Paul Diggle, property economist at Capital Economics, says that growing fears over inflation and high house prices means house price rises can not be relied on.
He adds that residential property is currently a poor prospect for those looking for decent real terms capital gains over anything less than the very long-run.
Diggle says: “Real house prices look to be something like 20% too high relative to trend. If they fell by that amount over the next two to three years, it would take a further ten years of trend house price growth before investors broke-even in real terms.
“And that’s before factoring in mortgage interest payments, running costs, depreciation and the opportunity costs of the equity tied up in the property.”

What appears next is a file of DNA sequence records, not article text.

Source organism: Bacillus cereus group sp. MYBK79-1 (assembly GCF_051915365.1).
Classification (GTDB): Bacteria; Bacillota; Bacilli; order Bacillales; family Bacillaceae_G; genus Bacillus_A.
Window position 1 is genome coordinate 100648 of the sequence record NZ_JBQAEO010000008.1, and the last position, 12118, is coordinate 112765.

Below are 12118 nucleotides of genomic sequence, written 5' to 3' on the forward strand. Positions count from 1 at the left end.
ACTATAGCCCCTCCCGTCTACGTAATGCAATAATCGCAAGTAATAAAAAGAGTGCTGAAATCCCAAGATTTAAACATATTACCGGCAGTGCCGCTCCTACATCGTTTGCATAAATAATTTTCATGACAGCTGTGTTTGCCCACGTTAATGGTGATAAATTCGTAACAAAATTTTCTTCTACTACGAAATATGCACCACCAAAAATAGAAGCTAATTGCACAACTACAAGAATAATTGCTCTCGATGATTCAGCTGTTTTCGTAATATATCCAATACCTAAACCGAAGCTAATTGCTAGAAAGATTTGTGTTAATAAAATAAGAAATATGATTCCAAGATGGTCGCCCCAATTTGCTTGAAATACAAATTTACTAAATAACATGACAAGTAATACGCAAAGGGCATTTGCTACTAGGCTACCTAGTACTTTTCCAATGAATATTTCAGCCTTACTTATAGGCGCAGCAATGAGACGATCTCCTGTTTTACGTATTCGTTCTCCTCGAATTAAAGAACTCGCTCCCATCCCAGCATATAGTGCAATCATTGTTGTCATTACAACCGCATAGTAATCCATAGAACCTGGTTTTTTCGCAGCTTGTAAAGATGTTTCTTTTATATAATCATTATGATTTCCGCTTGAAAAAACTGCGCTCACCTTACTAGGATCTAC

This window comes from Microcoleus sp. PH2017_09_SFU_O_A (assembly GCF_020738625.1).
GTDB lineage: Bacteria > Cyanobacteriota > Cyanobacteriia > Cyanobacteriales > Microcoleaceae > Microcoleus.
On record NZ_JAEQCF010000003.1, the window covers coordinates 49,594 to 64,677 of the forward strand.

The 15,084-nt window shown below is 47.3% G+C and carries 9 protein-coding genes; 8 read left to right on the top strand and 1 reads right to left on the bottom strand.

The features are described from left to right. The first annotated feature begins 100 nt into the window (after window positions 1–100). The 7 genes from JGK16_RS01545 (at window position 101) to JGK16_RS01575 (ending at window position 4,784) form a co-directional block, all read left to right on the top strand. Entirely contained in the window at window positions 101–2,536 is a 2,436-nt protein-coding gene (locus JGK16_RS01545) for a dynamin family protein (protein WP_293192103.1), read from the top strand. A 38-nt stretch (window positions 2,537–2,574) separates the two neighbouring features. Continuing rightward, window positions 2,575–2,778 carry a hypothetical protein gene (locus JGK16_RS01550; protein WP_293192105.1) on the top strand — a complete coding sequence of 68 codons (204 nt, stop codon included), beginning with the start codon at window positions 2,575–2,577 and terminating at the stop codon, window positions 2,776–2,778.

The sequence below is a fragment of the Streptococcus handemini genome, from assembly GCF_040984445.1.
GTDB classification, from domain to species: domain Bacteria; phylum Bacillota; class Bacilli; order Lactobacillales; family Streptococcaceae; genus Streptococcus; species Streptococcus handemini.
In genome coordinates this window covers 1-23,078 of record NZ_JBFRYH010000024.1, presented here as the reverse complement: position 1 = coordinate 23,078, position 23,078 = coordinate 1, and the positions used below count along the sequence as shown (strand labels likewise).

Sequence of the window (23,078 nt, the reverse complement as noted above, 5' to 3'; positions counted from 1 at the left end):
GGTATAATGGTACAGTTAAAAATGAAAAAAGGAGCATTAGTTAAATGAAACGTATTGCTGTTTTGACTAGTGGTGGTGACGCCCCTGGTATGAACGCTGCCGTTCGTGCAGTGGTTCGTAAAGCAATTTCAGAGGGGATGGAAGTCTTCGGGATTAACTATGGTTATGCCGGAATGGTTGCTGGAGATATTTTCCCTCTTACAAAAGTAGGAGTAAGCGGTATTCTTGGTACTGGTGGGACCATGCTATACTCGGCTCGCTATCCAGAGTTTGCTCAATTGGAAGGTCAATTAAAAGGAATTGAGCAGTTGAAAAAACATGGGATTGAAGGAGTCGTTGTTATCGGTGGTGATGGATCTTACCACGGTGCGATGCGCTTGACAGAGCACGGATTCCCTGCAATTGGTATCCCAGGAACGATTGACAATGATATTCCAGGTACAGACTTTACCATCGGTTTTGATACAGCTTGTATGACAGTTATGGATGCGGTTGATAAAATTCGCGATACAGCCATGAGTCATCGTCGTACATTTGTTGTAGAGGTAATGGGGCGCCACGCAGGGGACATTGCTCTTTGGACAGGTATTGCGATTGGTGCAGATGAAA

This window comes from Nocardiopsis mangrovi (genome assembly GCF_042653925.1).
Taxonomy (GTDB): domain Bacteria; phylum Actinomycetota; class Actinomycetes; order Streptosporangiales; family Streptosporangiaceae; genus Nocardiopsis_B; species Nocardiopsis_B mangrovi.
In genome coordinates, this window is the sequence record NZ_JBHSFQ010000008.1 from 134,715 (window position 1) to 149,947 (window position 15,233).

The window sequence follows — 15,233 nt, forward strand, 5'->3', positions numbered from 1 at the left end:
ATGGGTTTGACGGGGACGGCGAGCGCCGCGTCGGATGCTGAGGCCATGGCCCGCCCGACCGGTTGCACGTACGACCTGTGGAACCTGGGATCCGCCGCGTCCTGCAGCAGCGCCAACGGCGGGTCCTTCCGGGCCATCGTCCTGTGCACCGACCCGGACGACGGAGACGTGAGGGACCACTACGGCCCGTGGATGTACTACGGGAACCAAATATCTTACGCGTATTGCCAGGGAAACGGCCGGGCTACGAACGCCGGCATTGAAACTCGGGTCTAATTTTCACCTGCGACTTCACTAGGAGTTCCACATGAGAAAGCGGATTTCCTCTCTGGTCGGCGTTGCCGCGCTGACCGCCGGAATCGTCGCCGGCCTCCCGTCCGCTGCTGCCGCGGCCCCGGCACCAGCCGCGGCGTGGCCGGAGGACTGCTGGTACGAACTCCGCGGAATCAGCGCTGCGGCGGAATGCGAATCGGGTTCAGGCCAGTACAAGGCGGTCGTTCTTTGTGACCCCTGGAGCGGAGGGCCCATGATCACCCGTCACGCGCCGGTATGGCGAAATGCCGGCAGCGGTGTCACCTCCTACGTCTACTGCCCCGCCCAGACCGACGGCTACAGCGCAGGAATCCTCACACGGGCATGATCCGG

He also warned that inflation will be more of a problem next year than either we or the Bank of England expects.
He also claims that Nationwide’s prediction of 2.9% house price growth in the future is reasonable but can’t take place alongside huge unemployment.
He says: “Certainly, we do not believe that the current level of real house prices would be sustainable in the face of a renewed labour market downturn, let alone a sharp rise in interest rates that would be triggered by a period of entrenched inflation.”